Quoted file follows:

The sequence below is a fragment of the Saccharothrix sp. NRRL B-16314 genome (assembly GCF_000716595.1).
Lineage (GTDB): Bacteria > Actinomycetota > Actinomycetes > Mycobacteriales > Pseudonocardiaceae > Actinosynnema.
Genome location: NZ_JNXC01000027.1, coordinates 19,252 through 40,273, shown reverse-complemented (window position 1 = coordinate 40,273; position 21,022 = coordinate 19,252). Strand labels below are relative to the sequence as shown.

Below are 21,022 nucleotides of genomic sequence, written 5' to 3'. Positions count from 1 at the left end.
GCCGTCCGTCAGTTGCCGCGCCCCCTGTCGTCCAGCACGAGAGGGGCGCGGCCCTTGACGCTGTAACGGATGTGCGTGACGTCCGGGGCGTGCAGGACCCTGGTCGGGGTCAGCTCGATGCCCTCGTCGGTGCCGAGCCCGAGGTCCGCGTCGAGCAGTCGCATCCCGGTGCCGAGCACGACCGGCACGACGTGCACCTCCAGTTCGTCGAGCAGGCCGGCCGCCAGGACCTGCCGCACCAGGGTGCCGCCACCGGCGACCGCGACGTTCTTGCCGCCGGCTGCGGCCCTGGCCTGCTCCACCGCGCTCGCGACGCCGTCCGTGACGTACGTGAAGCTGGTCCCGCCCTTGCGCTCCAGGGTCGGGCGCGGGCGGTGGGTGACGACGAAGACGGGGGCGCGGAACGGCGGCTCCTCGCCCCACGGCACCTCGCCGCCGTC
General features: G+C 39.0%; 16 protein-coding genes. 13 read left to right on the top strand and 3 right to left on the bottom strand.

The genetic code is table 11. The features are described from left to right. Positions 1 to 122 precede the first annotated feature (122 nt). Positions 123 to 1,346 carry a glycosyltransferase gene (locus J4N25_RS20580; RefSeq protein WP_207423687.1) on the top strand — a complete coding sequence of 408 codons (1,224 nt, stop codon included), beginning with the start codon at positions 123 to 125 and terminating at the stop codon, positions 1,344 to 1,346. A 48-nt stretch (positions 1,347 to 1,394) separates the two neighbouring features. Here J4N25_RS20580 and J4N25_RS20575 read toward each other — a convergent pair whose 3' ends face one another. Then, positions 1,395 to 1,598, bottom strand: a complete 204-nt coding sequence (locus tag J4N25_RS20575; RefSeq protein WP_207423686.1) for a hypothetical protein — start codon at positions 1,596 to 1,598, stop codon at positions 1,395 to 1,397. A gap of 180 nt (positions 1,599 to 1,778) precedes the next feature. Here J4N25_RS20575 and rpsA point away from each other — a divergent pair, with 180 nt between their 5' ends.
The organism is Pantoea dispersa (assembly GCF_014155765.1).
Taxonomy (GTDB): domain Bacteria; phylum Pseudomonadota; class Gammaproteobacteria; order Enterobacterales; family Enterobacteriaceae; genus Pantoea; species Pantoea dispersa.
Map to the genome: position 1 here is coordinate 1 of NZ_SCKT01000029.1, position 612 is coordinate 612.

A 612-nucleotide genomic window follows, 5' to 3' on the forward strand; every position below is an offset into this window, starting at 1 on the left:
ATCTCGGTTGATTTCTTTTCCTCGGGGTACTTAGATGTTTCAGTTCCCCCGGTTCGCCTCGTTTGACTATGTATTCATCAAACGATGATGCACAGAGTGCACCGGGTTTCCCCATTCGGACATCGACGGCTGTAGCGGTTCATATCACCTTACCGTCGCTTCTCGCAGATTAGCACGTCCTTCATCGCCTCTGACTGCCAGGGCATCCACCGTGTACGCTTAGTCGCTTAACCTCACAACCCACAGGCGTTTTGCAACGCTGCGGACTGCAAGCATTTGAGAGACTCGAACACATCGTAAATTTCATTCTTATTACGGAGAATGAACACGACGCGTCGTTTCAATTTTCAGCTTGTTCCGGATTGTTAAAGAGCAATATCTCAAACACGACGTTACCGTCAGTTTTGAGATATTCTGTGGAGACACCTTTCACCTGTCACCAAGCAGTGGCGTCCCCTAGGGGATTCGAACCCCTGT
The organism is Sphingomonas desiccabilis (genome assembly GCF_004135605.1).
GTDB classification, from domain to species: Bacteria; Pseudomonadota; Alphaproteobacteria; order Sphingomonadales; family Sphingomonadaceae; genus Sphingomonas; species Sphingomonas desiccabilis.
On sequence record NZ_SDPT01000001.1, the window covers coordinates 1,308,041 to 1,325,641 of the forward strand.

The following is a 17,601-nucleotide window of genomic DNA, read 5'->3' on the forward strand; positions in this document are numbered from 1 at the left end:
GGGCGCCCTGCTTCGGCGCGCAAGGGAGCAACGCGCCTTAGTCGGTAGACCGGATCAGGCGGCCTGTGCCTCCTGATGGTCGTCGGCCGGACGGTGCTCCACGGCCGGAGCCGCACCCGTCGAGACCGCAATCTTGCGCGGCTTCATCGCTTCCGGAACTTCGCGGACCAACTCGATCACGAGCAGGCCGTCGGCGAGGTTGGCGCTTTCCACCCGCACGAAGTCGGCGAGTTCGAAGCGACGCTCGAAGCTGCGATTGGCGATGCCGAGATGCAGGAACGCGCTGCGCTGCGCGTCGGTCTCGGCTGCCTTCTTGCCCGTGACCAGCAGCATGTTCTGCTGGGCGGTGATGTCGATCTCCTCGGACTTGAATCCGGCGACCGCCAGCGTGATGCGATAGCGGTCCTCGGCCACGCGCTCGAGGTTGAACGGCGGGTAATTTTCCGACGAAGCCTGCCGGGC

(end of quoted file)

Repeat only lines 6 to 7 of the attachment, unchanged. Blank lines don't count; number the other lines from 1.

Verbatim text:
General features: G+C 39.0%; 16 protein-coding genes. 13 read left to right on the top strand and 3 right to left on the bottom strand.

The genetic code is table 11. The features are described from left to right. Positions 1 to 122 precede the first annotated feature (122 nt). Positions 123 to 1,346 carry a glycosyltransferase gene (locus J4N25_RS20580; RefSeq protein WP_207423687.1) on the top strand — a complete coding sequence of 408 codons (1,224 nt, stop codon included), beginning with the start codon at positions 123 to 125 and terminating at the stop codon, positions 1,344 to 1,346. A 48-nt stretch (positions 1,347 to 1,394) separates the two neighbouring features. Here J4N25_RS20580 and J4N25_RS20575 read toward each other — a convergent pair whose 3' ends face one another. Then, positions 1,395 to 1,598, bottom strand: a complete 204-nt coding sequence (locus tag J4N25_RS20575; RefSeq protein WP_207423686.1) for a hypothetical protein — start codon at positions 1,596 to 1,598, stop codon at positions 1,395 to 1,397. A gap of 180 nt (positions 1,599 to 1,778) precedes the next feature. Here J4N25_RS20575 and rpsA point away from each other — a divergent pair, with 180 nt between their 5' ends.